Another week gone by and I struggle to latch on to where the story is going. The inclusion of another plot-line might help to expand the Atlantis world, but it only makes the viewer confused. Thankfully, however, this plot-line is strong and believable and we can easily picture the predicament in our heads. Therus is the lost King who was banished from his kingdom.

Let's start with the weaknesses. First of all, the involvement of both Pythagoras and Hercules in this episode is purely lost to me, not to mention Medusa. Their overall involvement in the episode consists of looking after a prize-winning Dung beetle and that's pretty much it. The comedy may have its merits at times, but ultimately, this is a mistake by Howard Overman. Second of all, we are given no character development from Heptarian who appears to be heading to kill Therus, but we never see him at all. This is a problem that must be resolved soon, otherwise, viewers will forget that he exists. And thirdly, I find the first sighting of Stolos a little awkward, because Ramos saw Ariadne with the intruder unharmed. Why didn't he either tell Pasiphae that Stolos didn't do anything to her, or tell her that Ariadne appeared to be working with the man. This is a little messy, and cannot be rectified now.

But, this episode has more positives than negatives. For instance, the relationship of Jason and Ariadne is progressing, with the nervous scene of him giving her clothes to wear for her disguise and their awkward conversation there. The back story of Therus losing his throne is clever and unique and the fact that he captures Ariadne in order to save her is surprising.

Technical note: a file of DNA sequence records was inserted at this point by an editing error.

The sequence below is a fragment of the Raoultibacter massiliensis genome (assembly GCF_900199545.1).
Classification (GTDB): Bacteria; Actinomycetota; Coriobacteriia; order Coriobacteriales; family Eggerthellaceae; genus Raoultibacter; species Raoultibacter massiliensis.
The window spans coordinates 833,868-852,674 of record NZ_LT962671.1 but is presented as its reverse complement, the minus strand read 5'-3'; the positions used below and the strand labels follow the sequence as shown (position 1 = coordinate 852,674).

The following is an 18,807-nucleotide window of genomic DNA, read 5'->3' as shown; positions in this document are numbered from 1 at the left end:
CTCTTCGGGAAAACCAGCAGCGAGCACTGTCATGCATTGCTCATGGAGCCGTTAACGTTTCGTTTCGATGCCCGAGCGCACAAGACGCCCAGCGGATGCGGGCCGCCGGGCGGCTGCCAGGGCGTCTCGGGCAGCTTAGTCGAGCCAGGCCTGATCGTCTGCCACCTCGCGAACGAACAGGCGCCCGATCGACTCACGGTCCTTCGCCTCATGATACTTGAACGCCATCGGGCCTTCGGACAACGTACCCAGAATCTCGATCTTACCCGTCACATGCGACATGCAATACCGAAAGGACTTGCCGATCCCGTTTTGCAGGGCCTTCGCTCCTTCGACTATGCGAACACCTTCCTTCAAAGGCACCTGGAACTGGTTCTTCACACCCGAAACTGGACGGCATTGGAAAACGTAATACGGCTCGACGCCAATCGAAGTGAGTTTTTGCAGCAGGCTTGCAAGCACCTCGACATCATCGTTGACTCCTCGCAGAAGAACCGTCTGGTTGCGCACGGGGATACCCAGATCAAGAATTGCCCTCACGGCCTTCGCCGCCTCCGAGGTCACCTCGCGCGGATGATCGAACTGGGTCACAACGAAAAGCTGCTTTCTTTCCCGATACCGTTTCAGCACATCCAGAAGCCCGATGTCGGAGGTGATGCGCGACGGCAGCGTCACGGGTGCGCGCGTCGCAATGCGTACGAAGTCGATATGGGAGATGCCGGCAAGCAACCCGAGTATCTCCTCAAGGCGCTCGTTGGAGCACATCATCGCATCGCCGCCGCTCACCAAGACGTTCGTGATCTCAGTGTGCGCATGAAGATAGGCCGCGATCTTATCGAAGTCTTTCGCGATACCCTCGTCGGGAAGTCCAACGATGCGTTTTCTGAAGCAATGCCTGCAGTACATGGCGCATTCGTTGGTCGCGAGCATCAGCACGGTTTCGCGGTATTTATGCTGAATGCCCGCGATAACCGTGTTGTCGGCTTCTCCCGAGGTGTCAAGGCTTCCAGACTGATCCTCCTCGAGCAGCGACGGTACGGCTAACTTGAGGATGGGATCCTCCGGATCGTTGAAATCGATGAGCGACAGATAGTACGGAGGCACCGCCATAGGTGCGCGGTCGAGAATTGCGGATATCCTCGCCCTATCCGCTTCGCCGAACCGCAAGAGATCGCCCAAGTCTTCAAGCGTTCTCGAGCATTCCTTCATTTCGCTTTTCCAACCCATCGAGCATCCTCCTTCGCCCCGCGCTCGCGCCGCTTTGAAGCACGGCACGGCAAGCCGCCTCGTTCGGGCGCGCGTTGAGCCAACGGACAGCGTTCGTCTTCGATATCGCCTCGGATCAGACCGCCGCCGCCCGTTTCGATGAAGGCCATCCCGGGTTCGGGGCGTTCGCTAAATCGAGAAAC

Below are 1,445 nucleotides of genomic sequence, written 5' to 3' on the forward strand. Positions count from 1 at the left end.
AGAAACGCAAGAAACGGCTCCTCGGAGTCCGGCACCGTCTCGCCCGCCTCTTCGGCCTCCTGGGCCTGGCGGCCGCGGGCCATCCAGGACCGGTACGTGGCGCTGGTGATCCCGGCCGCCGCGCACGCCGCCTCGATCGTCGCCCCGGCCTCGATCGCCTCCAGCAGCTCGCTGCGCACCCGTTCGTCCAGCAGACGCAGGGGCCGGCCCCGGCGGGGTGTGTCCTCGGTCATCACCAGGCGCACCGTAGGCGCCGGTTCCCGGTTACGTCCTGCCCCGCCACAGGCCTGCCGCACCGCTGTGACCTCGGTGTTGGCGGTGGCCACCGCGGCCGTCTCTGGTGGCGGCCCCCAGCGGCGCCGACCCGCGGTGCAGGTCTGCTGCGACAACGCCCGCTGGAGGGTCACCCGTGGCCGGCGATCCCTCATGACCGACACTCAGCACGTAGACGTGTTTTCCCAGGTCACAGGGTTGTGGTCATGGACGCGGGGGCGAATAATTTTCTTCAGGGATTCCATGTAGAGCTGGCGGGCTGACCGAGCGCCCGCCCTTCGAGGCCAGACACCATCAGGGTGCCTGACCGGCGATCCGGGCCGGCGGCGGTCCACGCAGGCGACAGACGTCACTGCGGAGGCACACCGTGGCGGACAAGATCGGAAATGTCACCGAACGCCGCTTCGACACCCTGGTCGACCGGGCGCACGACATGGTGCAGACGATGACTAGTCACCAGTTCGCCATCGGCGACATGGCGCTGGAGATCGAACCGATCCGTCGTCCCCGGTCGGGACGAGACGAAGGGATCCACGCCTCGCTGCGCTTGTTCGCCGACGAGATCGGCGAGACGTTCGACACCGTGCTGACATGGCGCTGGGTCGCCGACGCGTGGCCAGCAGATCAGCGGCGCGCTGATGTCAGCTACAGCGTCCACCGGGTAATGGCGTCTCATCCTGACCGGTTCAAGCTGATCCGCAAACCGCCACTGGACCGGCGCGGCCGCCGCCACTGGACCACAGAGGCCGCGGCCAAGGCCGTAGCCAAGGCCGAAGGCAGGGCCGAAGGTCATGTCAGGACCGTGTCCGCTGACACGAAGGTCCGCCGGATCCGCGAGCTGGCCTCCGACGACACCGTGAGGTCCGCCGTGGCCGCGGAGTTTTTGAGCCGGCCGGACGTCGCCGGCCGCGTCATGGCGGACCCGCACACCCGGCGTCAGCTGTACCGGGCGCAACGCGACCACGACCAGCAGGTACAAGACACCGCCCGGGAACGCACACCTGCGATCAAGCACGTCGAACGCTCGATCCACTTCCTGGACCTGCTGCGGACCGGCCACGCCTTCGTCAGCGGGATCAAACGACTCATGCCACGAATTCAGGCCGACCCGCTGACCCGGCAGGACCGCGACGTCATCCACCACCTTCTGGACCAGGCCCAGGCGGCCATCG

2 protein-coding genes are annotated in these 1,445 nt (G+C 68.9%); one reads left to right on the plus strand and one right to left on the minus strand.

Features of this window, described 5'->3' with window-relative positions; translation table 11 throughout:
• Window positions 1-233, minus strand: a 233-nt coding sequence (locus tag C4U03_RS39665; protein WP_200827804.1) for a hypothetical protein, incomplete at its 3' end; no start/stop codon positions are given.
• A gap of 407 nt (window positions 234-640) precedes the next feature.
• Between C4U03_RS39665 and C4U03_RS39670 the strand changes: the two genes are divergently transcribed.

Once again, Pasiphae's powers are unleashed as she uses witchcraft to torture Stolos in revealing why he came to Atlantis. Hopefully, in a future episode, it will be revealed why Pasiphae holds these powers and why she continues to use them, almost in public. One definite thing I am happy about is King Minos' character development in this episode. Before, he was almost a robotic King who would shout and bawl at everyone, but in this episode, it is shown that he cares for Ariadne, which contrasts Pasiphae's treatment of her. He also questions his ethics in exiling Therus from the city.

Overall, a better episode than last week, but once again, I hope that something starts shaking up, and the plot-lines that we already have are stretched, otherwise you may find me struggling to type anything anymore. So, A Girl By Any Other Name still remains at the top, but with last night's brilliant episode, this might shake up a bit, but here's my rankings so far:

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